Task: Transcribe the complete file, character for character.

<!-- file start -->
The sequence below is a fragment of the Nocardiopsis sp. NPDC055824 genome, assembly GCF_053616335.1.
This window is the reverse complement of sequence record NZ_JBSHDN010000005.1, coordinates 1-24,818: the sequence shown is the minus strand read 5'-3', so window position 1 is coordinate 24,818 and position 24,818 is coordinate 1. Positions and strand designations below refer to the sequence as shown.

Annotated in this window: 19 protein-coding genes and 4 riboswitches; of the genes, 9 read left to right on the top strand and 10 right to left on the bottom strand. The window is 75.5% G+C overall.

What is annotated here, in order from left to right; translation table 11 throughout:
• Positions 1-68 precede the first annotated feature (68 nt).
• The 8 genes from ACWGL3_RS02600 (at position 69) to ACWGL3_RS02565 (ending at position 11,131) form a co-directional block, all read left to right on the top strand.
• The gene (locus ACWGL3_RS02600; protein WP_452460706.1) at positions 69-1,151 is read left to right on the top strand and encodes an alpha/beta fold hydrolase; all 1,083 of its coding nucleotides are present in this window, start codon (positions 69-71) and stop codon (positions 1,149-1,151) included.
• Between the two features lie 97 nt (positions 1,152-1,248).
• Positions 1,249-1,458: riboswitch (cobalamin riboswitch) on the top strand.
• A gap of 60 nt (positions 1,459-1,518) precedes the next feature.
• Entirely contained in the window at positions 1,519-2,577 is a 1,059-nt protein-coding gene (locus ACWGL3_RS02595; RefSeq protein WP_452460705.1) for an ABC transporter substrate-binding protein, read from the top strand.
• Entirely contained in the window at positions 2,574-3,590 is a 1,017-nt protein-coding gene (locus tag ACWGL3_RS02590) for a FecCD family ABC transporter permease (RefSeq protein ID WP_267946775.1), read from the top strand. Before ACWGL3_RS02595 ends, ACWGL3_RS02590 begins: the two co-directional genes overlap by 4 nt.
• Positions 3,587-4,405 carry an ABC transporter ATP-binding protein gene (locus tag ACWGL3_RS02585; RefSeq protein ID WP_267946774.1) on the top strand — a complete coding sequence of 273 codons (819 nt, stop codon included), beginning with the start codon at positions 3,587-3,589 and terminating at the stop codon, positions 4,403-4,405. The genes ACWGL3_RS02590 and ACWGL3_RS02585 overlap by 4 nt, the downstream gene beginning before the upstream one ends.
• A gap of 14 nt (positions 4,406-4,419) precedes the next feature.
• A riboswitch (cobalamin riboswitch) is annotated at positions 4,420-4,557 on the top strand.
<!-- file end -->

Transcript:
The sequence below is a fragment of the Nocardiopsis sp. NPDC055824 genome, assembly GCF_053616335.1.
This window is the reverse complement of sequence record NZ_JBSHDN010000005.1, coordinates 1-24,818: the sequence shown is the minus strand read 5'-3', so window position 1 is coordinate 24,818 and position 24,818 is coordinate 1. Positions and strand designations below refer to the sequence as shown.

Annotated in this window: 19 protein-coding genes and 4 riboswitches; of the genes, 9 read left to right on the top strand and 10 right to left on the bottom strand. The window is 75.5% G+C overall.

What is annotated here, in order from left to right; translation table 11 throughout:
• Positions 1-68 precede the first annotated feature (68 nt).
• The 8 genes from ACWGL3_RS02600 (at position 69) to ACWGL3_RS02565 (ending at position 11,131) form a co-directional block, all read left to right on the top strand.
• The gene (locus ACWGL3_RS02600; protein WP_452460706.1) at positions 69-1,151 is read left to right on the top strand and encodes an alpha/beta fold hydrolase; all 1,083 of its coding nucleotides are present in this window, start codon (positions 69-71) and stop codon (positions 1,149-1,151) included.
• Between the two features lie 97 nt (positions 1,152-1,248).
• Positions 1,249-1,458: riboswitch (cobalamin riboswitch) on the top strand.
• A gap of 60 nt (positions 1,459-1,518) precedes the next feature.
• Entirely contained in the window at positions 1,519-2,577 is a 1,059-nt protein-coding gene (locus ACWGL3_RS02595; RefSeq protein WP_452460705.1) for an ABC transporter substrate-binding protein, read from the top strand.
• Entirely contained in the window at positions 2,574-3,590 is a 1,017-nt protein-coding gene (locus tag ACWGL3_RS02590) for a FecCD family ABC transporter permease (RefSeq protein ID WP_267946775.1), read from the top strand. Before ACWGL3_RS02595 ends, ACWGL3_RS02590 begins: the two co-directional genes overlap by 4 nt.
• Positions 3,587-4,405 carry an ABC transporter ATP-binding protein gene (locus tag ACWGL3_RS02585; RefSeq protein ID WP_267946774.1) on the top strand — a complete coding sequence of 273 codons (819 nt, stop codon included), beginning with the start codon at positions 3,587-3,589 and terminating at the stop codon, positions 4,403-4,405. The genes ACWGL3_RS02590 and ACWGL3_RS02585 overlap by 4 nt, the downstream gene beginning before the upstream one ends.
• A gap of 14 nt (positions 4,406-4,419) precedes the next feature.
• A riboswitch (cobalamin riboswitch) is annotated at positions 4,420-4,557 on the top strand.